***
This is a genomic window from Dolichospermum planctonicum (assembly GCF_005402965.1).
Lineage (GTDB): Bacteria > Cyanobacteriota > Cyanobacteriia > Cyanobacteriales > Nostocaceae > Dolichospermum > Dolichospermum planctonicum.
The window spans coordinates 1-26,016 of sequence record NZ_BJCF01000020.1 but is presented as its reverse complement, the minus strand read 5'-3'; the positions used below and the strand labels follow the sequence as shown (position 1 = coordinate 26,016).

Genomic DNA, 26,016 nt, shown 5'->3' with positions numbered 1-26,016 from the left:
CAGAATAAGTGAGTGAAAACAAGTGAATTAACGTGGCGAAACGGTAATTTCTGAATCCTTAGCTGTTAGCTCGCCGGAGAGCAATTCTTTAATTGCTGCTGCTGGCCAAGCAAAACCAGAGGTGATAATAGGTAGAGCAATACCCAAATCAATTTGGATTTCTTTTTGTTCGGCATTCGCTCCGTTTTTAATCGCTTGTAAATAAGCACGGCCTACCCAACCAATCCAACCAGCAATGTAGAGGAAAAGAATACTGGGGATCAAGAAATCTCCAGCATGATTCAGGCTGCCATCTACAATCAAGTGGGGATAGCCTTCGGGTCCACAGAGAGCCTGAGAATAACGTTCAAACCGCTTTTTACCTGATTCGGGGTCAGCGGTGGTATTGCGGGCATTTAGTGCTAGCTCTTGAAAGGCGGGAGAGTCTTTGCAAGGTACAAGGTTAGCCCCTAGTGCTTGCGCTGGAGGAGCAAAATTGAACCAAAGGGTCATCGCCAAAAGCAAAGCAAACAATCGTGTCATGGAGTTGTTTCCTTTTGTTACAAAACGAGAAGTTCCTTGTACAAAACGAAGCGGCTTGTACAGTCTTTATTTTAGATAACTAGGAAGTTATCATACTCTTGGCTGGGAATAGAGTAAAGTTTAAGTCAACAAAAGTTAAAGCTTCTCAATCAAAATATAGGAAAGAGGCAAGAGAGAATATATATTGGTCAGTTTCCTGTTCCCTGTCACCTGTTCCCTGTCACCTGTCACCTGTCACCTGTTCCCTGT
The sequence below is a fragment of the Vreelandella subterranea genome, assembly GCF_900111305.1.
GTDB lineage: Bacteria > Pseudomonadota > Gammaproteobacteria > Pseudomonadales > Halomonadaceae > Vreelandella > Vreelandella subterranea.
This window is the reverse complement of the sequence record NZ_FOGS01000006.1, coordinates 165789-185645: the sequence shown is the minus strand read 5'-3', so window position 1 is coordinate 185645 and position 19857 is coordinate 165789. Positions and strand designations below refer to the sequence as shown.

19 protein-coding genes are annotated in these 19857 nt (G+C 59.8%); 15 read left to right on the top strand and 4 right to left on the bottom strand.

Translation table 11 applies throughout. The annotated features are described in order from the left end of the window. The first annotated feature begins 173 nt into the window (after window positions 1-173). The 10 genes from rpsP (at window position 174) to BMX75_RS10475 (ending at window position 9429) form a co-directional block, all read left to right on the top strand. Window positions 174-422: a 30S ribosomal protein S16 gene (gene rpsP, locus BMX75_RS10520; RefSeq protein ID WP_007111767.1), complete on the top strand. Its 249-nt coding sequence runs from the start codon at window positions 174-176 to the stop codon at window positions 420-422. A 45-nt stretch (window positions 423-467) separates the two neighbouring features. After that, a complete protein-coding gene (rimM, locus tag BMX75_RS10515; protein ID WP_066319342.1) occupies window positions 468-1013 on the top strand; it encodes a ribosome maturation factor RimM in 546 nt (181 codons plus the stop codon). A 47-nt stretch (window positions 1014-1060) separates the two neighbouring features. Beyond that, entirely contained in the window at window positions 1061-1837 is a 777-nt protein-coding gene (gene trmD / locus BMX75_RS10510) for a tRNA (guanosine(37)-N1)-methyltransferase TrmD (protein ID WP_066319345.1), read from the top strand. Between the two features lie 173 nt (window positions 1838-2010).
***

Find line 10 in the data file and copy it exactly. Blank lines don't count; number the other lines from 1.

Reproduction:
Translation table 11 applies throughout. The annotated features are described in order from the left end of the window. The first annotated feature begins 173 nt into the window (after window positions 1-173). The 10 genes from rpsP (at window position 174) to BMX75_RS10475 (ending at window position 9429) form a co-directional block, all read left to right on the top strand. Window positions 174-422: a 30S ribosomal protein S16 gene (gene rpsP, locus BMX75_RS10520; RefSeq protein ID WP_007111767.1), complete on the top strand. Its 249-nt coding sequence runs from the start codon at window positions 174-176 to the stop codon at window positions 420-422. A 45-nt stretch (window positions 423-467) separates the two neighbouring features. After that, a complete protein-coding gene (rimM, locus tag BMX75_RS10515; protein ID WP_066319342.1) occupies window positions 468-1013 on the top strand; it encodes a ribosome maturation factor RimM in 546 nt (181 codons plus the stop codon). A 47-nt stretch (window positions 1014-1060) separates the two neighbouring features. Beyond that, entirely contained in the window at window positions 1061-1837 is a 777-nt protein-coding gene (gene trmD / locus BMX75_RS10510) for a tRNA (guanosine(37)-N1)-methyltransferase TrmD (protein ID WP_066319345.1), read from the top strand. Between the two features lie 173 nt (window positions 1838-2010).